The National Science Foundation is spending a massive $200,000 on a conference on “implicit bias where top experts on “racism and prejudice” will report on how to defeat “unconscious bias” in white people.
The implicit bias conference will focus on analyzing scientific evidence that backs up the currently accepted view of unconscious bias, and the bias training methods which have become prevalent across corporate America, and in government agencies. The training methods assume that people can be bias, racist, and sexist- especially white people.
This style of training was extremely popular in Obama administration, and was mandatory for the Judicial Department last year, and made the intelligence community bring in a “global diversity” manager from Google for seminars on the implicit bias.
The Project grant says, “This project brings together experts on prejudice and discrimination to have a deep discussion and write up a report to understand what various measures of bias represent and best ways to measure implicit bias … During the past century, racial attitudes in America have been radically transformed. The country has shifted from one of explicit separation and discrimination to one endorsing multiculturalism and implementing policies to level the playing field and compensate for past discrimination. Surveys measuring public opinion in the United States have shown a slow and steady trend toward more endorsement of this new view,” the grant continues. “Yet events continue to occur raising questions in the public mind about whether racism, sexism, and other forms of discrimination continue to be prevalent and consequential in America.”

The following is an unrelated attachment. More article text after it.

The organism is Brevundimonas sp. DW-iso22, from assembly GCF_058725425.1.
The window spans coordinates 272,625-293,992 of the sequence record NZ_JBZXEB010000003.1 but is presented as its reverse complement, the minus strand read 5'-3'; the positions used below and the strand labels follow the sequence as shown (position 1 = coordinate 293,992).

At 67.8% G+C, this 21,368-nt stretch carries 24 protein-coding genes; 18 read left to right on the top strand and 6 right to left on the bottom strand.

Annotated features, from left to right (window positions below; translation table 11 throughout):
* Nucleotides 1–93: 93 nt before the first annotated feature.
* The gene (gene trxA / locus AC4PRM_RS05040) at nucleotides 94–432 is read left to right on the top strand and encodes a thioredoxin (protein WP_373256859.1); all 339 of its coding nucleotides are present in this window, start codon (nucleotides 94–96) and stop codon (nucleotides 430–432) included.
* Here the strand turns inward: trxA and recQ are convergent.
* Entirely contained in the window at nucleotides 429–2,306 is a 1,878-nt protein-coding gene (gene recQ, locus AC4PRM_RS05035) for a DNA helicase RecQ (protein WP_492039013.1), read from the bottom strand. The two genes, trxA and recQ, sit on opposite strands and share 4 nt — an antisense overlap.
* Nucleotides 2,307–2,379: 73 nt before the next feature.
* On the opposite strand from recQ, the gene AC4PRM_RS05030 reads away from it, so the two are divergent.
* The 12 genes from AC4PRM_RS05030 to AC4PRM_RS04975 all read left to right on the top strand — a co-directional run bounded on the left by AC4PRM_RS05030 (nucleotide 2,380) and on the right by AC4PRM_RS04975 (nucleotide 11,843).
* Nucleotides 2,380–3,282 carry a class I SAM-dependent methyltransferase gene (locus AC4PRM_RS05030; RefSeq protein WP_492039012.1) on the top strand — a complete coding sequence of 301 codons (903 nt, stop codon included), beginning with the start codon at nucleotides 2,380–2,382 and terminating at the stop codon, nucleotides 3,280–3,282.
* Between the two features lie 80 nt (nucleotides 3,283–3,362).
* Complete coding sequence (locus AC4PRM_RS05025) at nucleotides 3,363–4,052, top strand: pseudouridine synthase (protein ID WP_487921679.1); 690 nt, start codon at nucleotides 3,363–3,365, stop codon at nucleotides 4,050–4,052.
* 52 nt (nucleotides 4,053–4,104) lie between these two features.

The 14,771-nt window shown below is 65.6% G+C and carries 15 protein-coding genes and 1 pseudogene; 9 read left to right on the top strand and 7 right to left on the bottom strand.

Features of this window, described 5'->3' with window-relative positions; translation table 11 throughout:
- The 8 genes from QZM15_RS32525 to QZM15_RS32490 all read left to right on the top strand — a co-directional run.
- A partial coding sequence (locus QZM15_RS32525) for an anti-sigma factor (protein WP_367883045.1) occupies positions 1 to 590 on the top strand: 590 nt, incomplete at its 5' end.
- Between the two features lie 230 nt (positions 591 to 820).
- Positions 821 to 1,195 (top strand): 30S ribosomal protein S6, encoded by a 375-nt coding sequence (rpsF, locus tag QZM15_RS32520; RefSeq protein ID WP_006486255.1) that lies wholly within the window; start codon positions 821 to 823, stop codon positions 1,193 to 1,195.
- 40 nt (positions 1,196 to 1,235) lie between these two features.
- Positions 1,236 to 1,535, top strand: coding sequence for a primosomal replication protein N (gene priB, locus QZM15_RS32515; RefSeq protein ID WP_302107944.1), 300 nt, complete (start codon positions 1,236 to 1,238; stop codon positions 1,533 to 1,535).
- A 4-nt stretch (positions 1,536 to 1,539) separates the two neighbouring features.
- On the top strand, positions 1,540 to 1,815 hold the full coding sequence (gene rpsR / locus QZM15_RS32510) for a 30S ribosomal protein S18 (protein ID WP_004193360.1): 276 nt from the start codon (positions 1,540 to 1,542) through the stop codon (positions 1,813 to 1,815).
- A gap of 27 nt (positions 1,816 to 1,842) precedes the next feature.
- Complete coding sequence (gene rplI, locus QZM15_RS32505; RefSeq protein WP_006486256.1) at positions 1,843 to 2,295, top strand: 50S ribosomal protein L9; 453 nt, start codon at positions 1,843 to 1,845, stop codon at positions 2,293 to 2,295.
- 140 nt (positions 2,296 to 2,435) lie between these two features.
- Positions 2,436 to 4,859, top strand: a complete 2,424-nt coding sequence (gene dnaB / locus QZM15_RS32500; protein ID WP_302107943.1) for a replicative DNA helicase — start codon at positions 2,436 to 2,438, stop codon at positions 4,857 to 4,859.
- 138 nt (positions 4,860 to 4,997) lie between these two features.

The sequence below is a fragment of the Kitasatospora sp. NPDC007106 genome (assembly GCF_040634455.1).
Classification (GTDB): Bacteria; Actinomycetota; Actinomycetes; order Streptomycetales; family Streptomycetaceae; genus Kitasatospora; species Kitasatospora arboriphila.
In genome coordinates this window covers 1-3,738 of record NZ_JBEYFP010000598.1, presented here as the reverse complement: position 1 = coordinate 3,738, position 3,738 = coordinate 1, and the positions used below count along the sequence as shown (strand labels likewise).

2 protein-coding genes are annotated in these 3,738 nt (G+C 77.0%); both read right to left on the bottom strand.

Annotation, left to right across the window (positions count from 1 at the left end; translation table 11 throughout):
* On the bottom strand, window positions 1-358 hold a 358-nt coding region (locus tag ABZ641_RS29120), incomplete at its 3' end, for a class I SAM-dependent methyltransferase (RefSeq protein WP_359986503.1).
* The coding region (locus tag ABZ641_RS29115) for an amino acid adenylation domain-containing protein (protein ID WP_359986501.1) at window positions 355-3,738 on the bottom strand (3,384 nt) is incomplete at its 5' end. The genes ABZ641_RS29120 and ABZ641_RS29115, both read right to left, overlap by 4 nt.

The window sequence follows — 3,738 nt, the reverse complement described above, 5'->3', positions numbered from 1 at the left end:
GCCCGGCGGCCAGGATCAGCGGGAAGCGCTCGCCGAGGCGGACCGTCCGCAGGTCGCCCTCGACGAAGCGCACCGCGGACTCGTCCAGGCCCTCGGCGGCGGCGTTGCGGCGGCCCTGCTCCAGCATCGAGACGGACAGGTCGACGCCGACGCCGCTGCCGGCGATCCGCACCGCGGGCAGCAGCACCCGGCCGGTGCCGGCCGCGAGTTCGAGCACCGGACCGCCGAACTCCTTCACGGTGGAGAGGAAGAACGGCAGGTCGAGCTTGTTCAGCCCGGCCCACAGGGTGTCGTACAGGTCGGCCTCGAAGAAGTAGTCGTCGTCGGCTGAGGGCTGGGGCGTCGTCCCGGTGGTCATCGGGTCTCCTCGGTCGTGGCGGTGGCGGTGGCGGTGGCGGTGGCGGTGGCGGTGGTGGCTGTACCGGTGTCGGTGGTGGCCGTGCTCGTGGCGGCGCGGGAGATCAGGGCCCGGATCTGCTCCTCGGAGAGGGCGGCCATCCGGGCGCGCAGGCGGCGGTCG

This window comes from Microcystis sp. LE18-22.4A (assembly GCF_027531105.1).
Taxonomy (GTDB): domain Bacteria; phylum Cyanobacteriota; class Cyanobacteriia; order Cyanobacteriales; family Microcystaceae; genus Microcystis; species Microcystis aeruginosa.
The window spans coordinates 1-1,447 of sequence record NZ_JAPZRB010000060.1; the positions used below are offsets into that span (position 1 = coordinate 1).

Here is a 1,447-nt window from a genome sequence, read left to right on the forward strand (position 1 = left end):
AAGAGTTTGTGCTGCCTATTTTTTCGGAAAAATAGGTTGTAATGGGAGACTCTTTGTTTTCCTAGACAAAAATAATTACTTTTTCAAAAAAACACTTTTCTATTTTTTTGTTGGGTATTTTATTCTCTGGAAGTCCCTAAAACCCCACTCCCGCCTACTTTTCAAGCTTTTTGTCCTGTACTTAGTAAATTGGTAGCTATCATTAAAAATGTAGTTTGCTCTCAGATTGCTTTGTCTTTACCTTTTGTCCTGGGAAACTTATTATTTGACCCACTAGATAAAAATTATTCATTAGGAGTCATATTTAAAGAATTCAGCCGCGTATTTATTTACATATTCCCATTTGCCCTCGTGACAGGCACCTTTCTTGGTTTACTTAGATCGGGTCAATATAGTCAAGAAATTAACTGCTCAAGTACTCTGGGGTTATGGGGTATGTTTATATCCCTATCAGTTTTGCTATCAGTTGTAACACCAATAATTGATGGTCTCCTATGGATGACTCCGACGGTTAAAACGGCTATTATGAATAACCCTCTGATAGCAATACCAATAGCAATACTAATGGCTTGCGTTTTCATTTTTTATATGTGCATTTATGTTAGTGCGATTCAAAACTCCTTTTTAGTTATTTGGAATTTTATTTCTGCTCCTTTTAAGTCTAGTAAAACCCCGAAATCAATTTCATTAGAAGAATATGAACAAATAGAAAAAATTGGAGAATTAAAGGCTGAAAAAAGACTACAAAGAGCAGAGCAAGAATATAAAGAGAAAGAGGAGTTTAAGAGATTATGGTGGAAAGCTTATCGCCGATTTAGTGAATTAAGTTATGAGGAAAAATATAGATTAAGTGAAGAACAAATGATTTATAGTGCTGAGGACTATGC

The Stanford University was awarded $174,932 back in July, though the details of when and where the conference will eventually take place are still not pinned down.
The main aim for the conference is to “bring together a group of the leading experts on racism and prejudice to review the literature, discuss strengths and weaknesses of existing evidence, and identify fruitful directions for future work.”
Furthermore, the grant says, “Many companies and government agencies are now spending considerable resources to train workers to minimize the impact of such bias on the work they do caring for medical patients, enforcing laws, and much more … These efforts are based on the presumption and research that racism and other forms of bias are prevalent in contemporary society and shape people’s decisions and behavior in important ways. Are these presumptions justified by the existing body of scientific evidence? And are the expenditures of businesses, police departments, and other government agencies well founded and likely to be successful in optimizing thinking and action?”
The project head, professor Krosnick, has previously done several studies on global warming, and concluded that, “Fox News exposure may have induced some individuals to adopt attitudes and beliefs skeptical about global warming.” Another one of his study concluded anti-black racism played a role in the 2008 presidential election, “perhaps considerably reducing Obama’s share of the vote.”